Is an Individual Prediction of Maximal Work Rate by 6-Minute Walk Distance and Further Measurements Reliable in Male Patients with Different Lung Diseases?Ochmann U.a · Kotschy-Lang N.b · Raab W.c · Kellberger J.a · Nowak D.a · Jörres R.A.a
aInstitute and Outpatient Clinic for Occupational, Social and Environmental Medicine, Inner City Clinic, University Hospital of Munich, Munich, bRehabilitation Clinic Falkenstein, Berufsgenossenschaftliche Klinik für Berufskrankheiten, Falkenstein, and cRehabilitation Clinic Bad Reichenhall, Klinik für Berufskrankheiten der Verwaltungs-Berufsgenossenschaft, Bad Reichenhall, Germany Corresponding Author
Dr. Uta Ochmann
Institute and Outpatient Clinic for Occupational, Social and Environmental Medicine
Inner City Clinic, University Hospital of Munich
Ziemssenstrasse 1, DE-80336 Munich (Germany)
Background: In patients with chronic lung diseases, the work rate for endurance training is calculated by the maximal work rate (Wmax). Because the assessment bears side effects, a prediction by easier accessible tests would be of practical use. Objective: We addressed the reliability of predicting Wmax on the basis of the 6-min walk distance (6MWD) test and a set of further parameters in patients with different lung diseases. Methods: Baseline data of a longitudinal study including 6MWD, Wmax, peripheral muscle force, lung function, fat-free mass and dyspnea (Modified Medical Research Council score) of 255 men with occupational lung diseases (104 asthma, 69 asbestosis, 42 silicosis, 40 chronic obstructive pulmonary disease) were evaluated. Results: 6MWD correlated with Wmax (r = 0.51, p < 0.05). The product of 6MWD and body weight, in particular fat-free mass, led to an improvement in the correlation of Wmax with 6MWD. Muscle force, lung function and Modified Medical Research Council score correlated moderately but significantly with Wmax (p < 0.05 each). The maximum correlation gained by including 6MWD and further parameters in the prediction equations was r = 0.76 in patients with obstructive lung function impairment and r = 0.61 in asbestosis patients. The residual standard deviations of Wmax predicted by the calculated equations ranged between 20 and 28 W, and the 95% prediction intervals of Wmax ranged between ±47 and ±65 W. Conclusions: A reliable prediction of individual Wmax by 6MWD or related measures and therefore a replacement by other tests is not possible. Nevertheless, it may be useful for the comparison of average values in epidemiological and clinical studies.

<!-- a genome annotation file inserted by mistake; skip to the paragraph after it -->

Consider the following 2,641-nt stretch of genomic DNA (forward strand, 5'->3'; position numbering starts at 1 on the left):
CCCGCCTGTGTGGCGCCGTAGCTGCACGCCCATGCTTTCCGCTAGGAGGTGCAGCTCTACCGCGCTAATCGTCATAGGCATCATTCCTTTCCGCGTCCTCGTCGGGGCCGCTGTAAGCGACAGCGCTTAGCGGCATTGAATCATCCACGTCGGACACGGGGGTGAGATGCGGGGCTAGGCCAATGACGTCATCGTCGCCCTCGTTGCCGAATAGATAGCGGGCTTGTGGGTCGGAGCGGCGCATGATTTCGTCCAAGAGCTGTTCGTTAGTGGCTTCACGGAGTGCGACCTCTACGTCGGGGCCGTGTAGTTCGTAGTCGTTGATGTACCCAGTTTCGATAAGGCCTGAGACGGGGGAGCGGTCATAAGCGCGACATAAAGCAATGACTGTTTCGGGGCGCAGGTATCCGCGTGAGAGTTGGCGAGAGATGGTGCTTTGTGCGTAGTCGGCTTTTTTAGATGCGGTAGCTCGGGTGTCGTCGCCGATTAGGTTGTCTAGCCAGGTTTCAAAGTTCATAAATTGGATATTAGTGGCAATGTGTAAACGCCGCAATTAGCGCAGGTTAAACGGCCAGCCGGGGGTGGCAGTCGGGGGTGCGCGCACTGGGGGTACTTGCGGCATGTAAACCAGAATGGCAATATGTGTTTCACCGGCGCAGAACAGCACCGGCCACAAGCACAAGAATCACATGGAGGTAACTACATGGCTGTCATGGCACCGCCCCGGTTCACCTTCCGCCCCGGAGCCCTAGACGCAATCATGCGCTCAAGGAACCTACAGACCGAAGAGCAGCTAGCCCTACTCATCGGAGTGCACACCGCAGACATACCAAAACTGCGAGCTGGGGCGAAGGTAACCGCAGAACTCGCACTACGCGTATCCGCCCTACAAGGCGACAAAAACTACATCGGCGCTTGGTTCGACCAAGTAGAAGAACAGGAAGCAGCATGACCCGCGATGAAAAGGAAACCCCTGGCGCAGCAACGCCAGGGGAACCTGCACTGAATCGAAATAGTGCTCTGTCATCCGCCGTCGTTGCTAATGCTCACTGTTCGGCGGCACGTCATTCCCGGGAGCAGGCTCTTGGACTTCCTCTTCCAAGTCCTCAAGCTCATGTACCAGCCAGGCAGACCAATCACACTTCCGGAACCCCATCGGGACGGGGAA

© 2013 S. Karger AG, Basel
Exercise training is a recognized therapy option in patients with chronic respiratory diseases regardless of underlying causes [1,2]. Within rehabilitation programs , endurance training is usually conducted on cycle ergometers at a work rate of at least 60% of individual maximal work capacity . The assessment of maximal work capacity requires special equipment and well-trained staff, is expensive, time consuming and bears the risk of side effects.
Therefore, a prediction of the maximal work rate (Wmax) by more easily assessed measures would be of practical relevance. Regarding patients with chronic obstructive pulmonary disease (COPD), equations for predicting Wmax from the 6-min walk distance (6MWD) test have been presented [4,5,6,7,8]. One study also offered an equation for patients with lung fibrosis . Four of these studies were based on small samples. To evaluate the applicability of prediction, larger study groups with different respiratory diseases are needed.
Based on these considerations, we reanalyzed the baseline data from a large study on the efficacy of rehabilitation . We aimed to quantify the correlations of Wmax with other measures and to assess the maximal reliability of individual prediction by including a broad range of predictors. For clarification, we also compared the results with existing prediction equations for Wmax.
Subjects were recruited within a longitudinal clinical study on the efficacy of pulmonary rehabilitation in 287 patients with occupational lung diseases. Baseline data before intervention were reanalyzed in a subpopulation of 255 men.